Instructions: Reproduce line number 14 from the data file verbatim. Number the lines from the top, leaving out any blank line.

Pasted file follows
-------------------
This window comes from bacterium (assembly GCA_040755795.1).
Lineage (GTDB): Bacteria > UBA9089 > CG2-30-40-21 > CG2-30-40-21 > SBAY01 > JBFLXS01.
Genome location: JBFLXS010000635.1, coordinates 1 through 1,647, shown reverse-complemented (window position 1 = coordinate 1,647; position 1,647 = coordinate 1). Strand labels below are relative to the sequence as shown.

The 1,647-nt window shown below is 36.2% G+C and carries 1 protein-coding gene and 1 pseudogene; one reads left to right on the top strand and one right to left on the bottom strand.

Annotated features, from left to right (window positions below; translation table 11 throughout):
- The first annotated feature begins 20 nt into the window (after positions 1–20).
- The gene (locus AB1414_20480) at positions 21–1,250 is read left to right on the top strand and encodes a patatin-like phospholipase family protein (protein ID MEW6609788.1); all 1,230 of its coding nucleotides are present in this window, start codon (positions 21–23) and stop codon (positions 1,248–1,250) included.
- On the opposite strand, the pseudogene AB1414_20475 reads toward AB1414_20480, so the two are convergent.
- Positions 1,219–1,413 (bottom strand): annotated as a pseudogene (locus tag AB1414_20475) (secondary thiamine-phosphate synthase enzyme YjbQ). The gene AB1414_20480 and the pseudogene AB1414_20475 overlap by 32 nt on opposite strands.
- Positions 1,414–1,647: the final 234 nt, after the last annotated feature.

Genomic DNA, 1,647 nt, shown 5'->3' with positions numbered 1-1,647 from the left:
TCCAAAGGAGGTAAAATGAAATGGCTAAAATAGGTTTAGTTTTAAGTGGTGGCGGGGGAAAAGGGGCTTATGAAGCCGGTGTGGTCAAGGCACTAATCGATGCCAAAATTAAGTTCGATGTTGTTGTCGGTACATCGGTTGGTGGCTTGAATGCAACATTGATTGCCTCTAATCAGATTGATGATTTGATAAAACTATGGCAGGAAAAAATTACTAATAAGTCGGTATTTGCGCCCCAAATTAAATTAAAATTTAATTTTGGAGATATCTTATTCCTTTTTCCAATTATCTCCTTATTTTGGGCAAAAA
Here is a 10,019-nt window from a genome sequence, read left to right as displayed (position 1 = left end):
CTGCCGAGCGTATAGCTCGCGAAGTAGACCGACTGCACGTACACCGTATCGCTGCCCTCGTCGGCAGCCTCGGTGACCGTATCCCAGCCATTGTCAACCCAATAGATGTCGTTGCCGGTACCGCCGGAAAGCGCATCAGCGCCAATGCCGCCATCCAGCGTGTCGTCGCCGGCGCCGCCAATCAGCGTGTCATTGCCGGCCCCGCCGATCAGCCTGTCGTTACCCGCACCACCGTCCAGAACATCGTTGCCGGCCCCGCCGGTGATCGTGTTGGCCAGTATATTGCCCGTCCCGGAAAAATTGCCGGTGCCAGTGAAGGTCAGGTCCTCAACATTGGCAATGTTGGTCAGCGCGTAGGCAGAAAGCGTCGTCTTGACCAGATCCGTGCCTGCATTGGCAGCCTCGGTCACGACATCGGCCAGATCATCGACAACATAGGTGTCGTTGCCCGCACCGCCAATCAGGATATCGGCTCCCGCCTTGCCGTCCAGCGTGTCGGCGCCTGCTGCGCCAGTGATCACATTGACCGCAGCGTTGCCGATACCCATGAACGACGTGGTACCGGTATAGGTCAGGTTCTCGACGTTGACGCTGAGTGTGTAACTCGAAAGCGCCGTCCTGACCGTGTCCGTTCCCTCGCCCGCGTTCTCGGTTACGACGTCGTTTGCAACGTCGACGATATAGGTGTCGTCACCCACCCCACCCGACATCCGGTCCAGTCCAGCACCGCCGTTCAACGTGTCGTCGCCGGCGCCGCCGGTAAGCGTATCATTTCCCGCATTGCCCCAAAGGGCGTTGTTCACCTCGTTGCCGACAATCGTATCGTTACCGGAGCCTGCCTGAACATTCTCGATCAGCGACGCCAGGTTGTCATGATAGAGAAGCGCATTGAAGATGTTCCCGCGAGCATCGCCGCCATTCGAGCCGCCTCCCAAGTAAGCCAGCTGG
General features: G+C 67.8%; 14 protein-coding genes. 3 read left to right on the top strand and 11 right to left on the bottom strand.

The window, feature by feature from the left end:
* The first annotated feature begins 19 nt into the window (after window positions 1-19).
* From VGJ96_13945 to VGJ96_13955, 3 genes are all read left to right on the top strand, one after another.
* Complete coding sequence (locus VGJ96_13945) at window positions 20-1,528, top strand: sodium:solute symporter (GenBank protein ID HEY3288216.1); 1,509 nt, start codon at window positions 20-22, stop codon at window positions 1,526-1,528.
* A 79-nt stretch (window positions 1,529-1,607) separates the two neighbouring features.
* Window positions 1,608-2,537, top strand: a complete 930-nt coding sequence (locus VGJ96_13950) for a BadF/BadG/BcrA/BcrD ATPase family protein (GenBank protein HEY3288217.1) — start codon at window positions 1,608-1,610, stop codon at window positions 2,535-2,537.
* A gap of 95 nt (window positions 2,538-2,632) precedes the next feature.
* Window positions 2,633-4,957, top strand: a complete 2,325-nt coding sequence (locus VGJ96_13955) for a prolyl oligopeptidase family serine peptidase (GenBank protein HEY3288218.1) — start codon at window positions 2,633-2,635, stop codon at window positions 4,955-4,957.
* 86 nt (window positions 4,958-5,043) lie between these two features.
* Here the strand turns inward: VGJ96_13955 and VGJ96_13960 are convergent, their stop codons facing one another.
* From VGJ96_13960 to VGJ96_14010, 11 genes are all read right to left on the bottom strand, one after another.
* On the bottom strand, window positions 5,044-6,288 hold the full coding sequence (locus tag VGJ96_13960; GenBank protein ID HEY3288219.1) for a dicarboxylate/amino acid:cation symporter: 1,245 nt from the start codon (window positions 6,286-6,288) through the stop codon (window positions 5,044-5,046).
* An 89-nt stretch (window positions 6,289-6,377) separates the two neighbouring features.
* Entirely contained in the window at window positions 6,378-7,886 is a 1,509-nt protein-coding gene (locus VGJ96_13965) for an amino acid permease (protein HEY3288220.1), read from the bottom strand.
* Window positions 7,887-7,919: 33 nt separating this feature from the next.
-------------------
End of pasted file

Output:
CTGCCGAGCGTATAGCTCGCGAAGTAGACCGACTGCACGTACACCGTATCGCTGCCCTCGTCGGCAGCCTCGGTGACCGTATCCCAGCCATTGTCAACCCAATAGATGTCGTTGCCGGTACCGCCGGAAAGCGCATCAGCGCCAATGCCGCCATCCAGCGTGTCGTCGCCGGCGCCGCCAATCAGCGTGTCATTGCCGGCCCCGCCGATCAGCCTGTCGTTACCCGCACCACCGTCCAGAACATCGTTGCCGGCCCCGCCGGTGATCGTGTTGGCCAGTATATTGCCCGTCCCGGAAAAATTGCCGGTGCCAGTGAAGGTCAGGTCCTCAACATTGGCAATGTTGGTCAGCGCGTAGGCAGAAAGCGTCGTCTTGACCAGATCCGTGCCTGCATTGGCAGCCTCGGTCACGACATCGGCCAGATCATCGACAACATAGGTGTCGTTGCCCGCACCGCCAATCAGGATATCGGCTCCCGCCTTGCCGTCCAGCGTGTCGGCGCCTGCTGCGCCAGTGATCACATTGACCGCAGCGTTGCCGATACCCATGAACGACGTGGTACCGGTATAGGTCAGGTTCTCGACGTTGACGCTGAGTGTGTAACTCGAAAGCGCCGTCCTGACCGTGTCCGTTCCCTCGCCCGCGTTCTCGGTTACGACGTCGTTTGCAACGTCGACGATATAGGTGTCGTCACCCACCCCACCCGACATCCGGTCCAGTCCAGCACCGCCGTTCAACGTGTCGTCGCCGGCGCCGCCGGTAAGCGTATCATTTCCCGCATTGCCCCAAAGGGCGTTGTTCACCTCGTTGCCGACAATCGTATCGTTACCGGAGCCTGCCTGAACATTCTCGATCAGCGACGCCAGGTTGTCATGATAGAGAAGCGCATTGAAGATGTTCCCGCGAGCATCGCCGCCATTCGAGCCGCCTCCCAAGTAAGCCAGCTGG